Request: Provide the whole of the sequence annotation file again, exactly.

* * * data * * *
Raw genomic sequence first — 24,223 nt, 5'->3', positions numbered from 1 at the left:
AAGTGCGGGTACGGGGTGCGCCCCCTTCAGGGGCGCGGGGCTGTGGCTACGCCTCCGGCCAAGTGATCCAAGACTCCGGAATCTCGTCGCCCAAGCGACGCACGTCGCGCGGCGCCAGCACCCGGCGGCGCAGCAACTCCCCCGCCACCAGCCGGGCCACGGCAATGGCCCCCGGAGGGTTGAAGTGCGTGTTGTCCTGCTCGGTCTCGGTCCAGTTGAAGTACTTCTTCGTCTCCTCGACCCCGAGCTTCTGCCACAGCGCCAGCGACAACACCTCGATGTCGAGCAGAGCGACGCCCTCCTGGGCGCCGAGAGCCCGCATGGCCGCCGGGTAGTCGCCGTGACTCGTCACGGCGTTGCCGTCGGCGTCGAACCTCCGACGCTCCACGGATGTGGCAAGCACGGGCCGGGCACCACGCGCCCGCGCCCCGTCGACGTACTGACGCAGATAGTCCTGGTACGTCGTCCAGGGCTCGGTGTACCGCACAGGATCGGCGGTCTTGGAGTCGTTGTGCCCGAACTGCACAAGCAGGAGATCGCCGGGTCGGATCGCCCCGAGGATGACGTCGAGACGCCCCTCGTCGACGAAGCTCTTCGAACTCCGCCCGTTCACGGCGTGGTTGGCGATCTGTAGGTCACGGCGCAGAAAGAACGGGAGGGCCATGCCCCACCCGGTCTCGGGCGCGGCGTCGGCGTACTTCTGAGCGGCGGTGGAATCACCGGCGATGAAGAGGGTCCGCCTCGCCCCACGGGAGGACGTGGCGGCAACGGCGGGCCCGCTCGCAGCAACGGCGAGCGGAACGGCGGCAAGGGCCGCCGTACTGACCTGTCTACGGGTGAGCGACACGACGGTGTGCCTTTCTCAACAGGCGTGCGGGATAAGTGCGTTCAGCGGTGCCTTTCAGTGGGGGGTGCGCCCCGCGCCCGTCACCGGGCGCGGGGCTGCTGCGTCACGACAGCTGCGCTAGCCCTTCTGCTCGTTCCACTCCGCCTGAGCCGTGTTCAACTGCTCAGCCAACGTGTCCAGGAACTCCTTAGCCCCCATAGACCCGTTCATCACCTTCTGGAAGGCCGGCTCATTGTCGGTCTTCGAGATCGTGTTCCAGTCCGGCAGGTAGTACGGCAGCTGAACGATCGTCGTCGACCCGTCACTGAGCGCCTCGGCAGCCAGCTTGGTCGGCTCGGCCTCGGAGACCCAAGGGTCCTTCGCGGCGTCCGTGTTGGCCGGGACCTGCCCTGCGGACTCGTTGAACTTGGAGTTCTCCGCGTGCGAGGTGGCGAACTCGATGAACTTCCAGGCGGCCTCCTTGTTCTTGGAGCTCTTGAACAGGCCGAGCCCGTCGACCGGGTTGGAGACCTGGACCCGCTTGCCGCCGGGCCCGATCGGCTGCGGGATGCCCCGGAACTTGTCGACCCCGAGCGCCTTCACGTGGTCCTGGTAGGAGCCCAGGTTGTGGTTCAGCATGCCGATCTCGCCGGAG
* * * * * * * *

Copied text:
Raw genomic sequence first — 24,223 nt, 5'->3', positions numbered from 1 at the left:
AAGTGCGGGTACGGGGTGCGCCCCCTTCAGGGGCGCGGGGCTGTGGCTACGCCTCCGGCCAAGTGATCCAAGACTCCGGAATCTCGTCGCCCAAGCGACGCACGTCGCGCGGCGCCAGCACCCGGCGGCGCAGCAACTCCCCCGCCACCAGCCGGGCCACGGCAATGGCCCCCGGAGGGTTGAAGTGCGTGTTGTCCTGCTCGGTCTCGGTCCAGTTGAAGTACTTCTTCGTCTCCTCGACCCCGAGCTTCTGCCACAGCGCCAGCGACAACACCTCGATGTCGAGCAGAGCGACGCCCTCCTGGGCGCCGAGAGCCCGCATGGCCGCCGGGTAGTCGCCGTGACTCGTCACGGCGTTGCCGTCGGCGTCGAACCTCCGACGCTCCACGGATGTGGCAAGCACGGGCCGGGCACCACGCGCCCGCGCCCCGTCGACGTACTGACGCAGATAGTCCTGGTACGTCGTCCAGGGCTCGGTGTACCGCACAGGATCGGCGGTCTTGGAGTCGTTGTGCCCGAACTGCACAAGCAGGAGATCGCCGGGTCGGATCGCCCCGAGGATGACGTCGAGACGCCCCTCGTCGACGAAGCTCTTCGAACTCCGCCCGTTCACGGCGTGGTTGGCGATCTGTAGGTCACGGCGCAGAAAGAACGGGAGGGCCATGCCCCACCCGGTCTCGGGCGCGGCGTCGGCGTACTTCTGAGCGGCGGTGGAATCACCGGCGATGAAGAGGGTCCGCCTCGCCCCACGGGAGGACGTGGCGGCAACGGCGGGCCCGCTCGCAGCAACGGCGAGCGGAACGGCGGCAAGGGCCGCCGTACTGACCTGTCTACGGGTGAGCGACACGACGGTGTGCCTTTCTCAACAGGCGTGCGGGATAAGTGCGTTCAGCGGTGCCTTTCAGTGGGGGGTGCGCCCCGCGCCCGTCACCGGGCGCGGGGCTGCTGCGTCACGACAGCTGCGCTAGCCCTTCTGCTCGTTCCACTCCGCCTGAGCCGTGTTCAACTGCTCAGCCAACGTGTCCAGGAACTCCTTAGCCCCCATAGACCCGTTCATCACCTTCTGGAAGGCCGGCTCATTGTCGGTCTTCGAGATCGTGTTCCAGTCCGGCAGGTAGTACGGCAGCTGAACGATCGTCGTCGACCCGTCACTGAGCGCCTCGGCAGCCAGCTTGGTCGGCTCGGCCTCGGAGACCCAAGGGTCCTTCGCGGCGTCCGTGTTGGCCGGGACCTGCCCTGCGGACTCGTTGAACTTGGAGTTCTCCGCGTGCGAGGTGGCGAACTCGATGAACTTCCAGGCGGCCTCCTTGTTCTTGGAGCTCTTGAACAGGCCGAGCCCGTCGACCGGGTTGGAGACCTGGACCCGCTTGCCGCCGGGCCCGATCGGCTGCGGGATGCCCCGGAACTTGTCGACCCCGAGCGCCTTCACGTGGTCCTGGTAGGAGCCCAGGTTGTGGTTCAGCATGCCGATCTCGCCGGAG